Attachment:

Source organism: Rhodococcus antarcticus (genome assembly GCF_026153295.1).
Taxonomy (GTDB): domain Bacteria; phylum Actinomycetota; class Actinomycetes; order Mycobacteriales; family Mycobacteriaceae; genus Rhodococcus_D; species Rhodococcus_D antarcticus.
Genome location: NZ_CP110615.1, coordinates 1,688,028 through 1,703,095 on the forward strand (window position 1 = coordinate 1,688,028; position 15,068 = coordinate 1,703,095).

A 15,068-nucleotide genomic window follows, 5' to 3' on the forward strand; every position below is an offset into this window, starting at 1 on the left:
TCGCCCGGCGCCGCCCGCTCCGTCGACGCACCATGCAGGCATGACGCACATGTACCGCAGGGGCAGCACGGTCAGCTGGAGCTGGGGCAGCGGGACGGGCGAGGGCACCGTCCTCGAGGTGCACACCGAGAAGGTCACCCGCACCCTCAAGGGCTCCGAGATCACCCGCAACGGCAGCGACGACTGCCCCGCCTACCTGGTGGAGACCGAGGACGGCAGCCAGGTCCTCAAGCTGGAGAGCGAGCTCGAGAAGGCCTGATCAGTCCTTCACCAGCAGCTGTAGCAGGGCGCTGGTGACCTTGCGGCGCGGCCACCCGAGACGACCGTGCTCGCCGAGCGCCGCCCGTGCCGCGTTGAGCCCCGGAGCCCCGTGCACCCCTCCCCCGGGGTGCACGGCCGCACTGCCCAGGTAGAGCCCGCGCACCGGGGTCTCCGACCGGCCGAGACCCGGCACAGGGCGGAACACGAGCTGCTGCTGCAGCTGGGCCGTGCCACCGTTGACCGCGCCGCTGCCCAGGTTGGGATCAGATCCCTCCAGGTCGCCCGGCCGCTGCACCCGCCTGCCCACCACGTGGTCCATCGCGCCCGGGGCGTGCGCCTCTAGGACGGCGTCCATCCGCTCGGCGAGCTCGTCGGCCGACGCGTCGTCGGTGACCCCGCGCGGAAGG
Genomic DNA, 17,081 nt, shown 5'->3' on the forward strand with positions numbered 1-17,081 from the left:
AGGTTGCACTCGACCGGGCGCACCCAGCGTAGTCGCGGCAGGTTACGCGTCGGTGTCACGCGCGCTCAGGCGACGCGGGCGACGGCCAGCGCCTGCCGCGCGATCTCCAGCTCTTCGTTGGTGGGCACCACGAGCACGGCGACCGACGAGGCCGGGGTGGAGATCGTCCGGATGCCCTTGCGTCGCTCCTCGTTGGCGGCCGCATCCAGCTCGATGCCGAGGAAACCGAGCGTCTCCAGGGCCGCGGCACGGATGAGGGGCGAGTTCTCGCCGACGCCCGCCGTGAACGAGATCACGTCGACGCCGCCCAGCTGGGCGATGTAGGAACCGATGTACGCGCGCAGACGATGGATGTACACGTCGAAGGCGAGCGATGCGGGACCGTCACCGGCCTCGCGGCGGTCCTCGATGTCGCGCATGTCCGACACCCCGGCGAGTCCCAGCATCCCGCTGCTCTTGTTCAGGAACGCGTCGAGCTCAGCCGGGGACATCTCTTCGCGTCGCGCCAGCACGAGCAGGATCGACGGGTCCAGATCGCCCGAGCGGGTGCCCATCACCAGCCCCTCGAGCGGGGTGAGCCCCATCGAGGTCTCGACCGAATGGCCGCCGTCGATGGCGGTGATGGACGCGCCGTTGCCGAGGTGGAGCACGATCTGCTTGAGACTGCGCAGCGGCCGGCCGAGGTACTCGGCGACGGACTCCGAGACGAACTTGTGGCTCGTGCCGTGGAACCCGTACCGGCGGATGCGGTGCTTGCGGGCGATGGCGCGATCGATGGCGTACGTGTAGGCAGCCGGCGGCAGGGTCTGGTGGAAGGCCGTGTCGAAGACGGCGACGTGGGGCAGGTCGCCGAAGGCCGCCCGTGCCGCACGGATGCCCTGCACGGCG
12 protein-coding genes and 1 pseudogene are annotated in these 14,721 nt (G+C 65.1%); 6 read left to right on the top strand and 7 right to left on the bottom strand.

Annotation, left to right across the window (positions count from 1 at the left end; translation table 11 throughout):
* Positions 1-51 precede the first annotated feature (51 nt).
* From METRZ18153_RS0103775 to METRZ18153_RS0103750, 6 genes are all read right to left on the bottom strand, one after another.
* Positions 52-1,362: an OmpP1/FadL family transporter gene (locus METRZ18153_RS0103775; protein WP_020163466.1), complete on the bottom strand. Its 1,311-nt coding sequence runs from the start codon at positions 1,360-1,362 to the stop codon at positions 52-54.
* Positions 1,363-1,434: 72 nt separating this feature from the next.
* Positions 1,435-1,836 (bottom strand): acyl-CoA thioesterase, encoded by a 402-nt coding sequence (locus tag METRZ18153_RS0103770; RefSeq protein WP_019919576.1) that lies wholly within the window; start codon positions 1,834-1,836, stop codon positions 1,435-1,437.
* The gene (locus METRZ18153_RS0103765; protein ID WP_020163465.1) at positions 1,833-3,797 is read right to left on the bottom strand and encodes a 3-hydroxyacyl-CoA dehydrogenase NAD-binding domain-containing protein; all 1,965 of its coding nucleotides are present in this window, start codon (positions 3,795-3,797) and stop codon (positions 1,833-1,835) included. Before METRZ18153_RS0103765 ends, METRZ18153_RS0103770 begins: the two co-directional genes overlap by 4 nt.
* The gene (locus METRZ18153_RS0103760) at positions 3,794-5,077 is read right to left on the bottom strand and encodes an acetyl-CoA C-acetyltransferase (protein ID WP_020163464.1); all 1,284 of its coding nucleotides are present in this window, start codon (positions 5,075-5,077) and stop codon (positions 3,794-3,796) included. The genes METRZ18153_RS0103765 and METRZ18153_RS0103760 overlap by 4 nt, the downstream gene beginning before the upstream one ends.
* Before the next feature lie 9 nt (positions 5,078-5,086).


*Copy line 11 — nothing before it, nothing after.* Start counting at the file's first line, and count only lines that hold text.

* From METRZ18153_RS0103775 to METRZ18153_RS0103750, 6 genes are all read right to left on the bottom strand, one after another.